This reform would send more money to the e-voting industry to attach printers to their touchscreen voting machines. The printers would then display a receipt-like printout to voters, who could look through a window and “verify” their vote.

But VVPAT, corporate controlled and proprietary, denies citizens the opportunity to oversee how their vote is being recorded and counted. Computer scientists remind us that a computer can easily be programmed to display one thing, record another, and count something altogether different. To make things worse, the display window in many of the VVPAT machines is inadequate for voters to even read the print out. Studies soon showed that between 10-20 percent of VVPAT paper records are unreadable and unusable for the purposes of “verifying” the votes in a recount. Other studies showed that only a very small percent of voters “verify” their vote in this manner.(xviii)

Ultimately, many VVPAT reformers abandoned the cause.

Today many reformers would willingly exchange all touch screen voting machines for optical scanners using voter marked paper ballots. I myself have, in the past, advocated for just such a solution as a great way to reintroduce voter marked paper ballots into every polling jurisdiction in the nation, itself a step in the right direction.

But I had to step away from that position. Because optical scan technology, like the touch screens, keeps the count itself secret and proprietary. Citizens and candidates are denied access to the count, even when the computers perform such bizarre tabulations as were seen in Florida 2000’s negative vote count for candidate Gore.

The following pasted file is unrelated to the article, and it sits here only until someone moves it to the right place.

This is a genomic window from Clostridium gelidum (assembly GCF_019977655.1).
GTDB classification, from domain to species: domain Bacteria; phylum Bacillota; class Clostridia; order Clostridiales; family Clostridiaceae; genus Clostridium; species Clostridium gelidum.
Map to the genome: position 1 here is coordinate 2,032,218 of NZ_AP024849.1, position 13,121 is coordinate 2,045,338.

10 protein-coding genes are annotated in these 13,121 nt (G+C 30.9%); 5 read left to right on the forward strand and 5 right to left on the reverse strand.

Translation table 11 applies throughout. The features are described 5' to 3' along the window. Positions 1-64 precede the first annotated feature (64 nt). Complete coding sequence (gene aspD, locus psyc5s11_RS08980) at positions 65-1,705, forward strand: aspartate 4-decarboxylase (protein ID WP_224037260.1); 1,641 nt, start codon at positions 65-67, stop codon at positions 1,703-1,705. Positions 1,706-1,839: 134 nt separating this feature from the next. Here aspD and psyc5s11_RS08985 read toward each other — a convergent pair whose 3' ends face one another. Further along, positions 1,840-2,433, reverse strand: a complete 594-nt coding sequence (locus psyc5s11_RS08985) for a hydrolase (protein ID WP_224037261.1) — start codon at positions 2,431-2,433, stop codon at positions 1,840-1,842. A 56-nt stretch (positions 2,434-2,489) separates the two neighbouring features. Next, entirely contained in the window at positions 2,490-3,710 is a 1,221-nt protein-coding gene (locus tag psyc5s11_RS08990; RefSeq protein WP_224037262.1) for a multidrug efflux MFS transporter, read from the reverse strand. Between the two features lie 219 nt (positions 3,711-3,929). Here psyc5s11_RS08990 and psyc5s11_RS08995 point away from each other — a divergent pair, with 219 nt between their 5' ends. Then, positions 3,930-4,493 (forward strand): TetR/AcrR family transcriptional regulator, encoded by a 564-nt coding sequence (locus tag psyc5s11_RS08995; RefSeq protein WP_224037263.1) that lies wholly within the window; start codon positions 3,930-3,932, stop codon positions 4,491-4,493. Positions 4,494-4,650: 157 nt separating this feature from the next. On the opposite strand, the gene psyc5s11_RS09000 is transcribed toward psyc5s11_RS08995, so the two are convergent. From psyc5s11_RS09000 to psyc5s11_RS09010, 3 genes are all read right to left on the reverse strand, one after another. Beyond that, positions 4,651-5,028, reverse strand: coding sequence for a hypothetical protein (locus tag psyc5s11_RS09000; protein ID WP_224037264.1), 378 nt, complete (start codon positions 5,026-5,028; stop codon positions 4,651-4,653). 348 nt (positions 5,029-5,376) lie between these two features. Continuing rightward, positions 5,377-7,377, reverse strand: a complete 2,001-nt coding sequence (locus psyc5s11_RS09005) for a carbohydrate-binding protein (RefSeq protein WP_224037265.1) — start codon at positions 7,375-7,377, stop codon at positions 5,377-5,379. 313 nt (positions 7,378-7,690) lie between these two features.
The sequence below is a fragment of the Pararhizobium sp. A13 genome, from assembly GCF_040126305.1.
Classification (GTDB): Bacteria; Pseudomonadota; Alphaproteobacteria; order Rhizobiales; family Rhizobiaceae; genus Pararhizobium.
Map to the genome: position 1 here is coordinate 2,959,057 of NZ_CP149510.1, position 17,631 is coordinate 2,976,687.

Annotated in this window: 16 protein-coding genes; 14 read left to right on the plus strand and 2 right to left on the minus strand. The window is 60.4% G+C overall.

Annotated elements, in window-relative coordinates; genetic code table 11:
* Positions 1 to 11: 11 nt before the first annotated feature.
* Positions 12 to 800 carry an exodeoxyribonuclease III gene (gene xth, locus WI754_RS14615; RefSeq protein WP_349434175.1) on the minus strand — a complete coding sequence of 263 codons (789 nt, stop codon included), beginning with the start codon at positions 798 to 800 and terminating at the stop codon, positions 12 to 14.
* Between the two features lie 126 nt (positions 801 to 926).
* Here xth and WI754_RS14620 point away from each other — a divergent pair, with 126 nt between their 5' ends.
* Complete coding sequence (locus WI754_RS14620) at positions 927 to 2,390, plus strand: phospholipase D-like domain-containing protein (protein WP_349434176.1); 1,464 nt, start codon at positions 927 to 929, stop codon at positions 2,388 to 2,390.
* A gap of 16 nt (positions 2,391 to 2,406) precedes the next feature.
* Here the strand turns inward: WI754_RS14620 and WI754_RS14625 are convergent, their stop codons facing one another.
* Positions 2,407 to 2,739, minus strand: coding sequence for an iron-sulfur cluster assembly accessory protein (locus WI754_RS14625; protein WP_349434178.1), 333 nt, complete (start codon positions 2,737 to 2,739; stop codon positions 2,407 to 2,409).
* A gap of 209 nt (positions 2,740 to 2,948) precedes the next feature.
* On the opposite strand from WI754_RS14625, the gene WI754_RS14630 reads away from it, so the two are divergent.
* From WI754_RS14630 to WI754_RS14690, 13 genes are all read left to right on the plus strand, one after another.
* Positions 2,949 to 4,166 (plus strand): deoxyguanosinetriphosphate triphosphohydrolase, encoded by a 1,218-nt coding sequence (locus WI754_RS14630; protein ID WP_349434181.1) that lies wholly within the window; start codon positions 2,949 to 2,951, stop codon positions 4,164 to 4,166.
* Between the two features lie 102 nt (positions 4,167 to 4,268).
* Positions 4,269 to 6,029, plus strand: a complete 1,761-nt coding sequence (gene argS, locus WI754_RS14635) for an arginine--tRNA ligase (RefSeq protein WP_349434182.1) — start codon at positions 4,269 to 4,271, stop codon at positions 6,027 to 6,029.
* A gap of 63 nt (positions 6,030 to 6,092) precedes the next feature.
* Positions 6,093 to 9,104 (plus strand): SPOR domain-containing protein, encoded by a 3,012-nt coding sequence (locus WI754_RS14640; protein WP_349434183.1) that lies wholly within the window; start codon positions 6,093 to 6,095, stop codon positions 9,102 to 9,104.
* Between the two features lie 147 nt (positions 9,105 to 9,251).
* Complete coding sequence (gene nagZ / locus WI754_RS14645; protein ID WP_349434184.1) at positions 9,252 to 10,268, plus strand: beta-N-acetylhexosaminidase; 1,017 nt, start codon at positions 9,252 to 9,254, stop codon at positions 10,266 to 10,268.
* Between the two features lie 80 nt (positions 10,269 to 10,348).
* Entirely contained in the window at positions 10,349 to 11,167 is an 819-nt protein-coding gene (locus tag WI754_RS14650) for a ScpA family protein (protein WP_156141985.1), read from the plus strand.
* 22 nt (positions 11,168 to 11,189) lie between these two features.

Corporate controlled, trade secret optical scanners, like their touchscreen brothers, turn public votes into privatized election data.

Democratic Elections: Core Principles

Many voting activists continue to fight for optical scanners. But the fight for verifiable voting is, in fact, nothing more than a fight to continue the outsourcing of our elections to private corporations using secret vote counting technologies. To fight for verifiable voting is to perpetuate the subversion of our democratic elections. Secret vote counting is the antithesis of democracy. When you rationalize the use of secret vote counting in America, you ignore the core principles of democratic elections as defined by the Founders. These core principles define democratic elections as those with citizen controls, that are publicly owned and operated, in which the entire voting system (with the exception of the secret ballot) is fully observable. You can not inject privately controlled secret vote counting into this equation. It does not add up.

I recently asked a national organization supporting voting rights through legal action to help eliminate privatized secret vote counting in New Hampshire. My appeal was rejected because New Hampshire uses paper ballots and optical scanners, and they would never take a case that “prosecutes optical scanners” when they were fighting to replace touch screen machines with optical scanners in so many other parts of the nation.

That same organization sent observers to the New Hampshire 2008 Primary recount, and one has to wonder if they still believe quite as strongly in the myth of verified voting after that experience.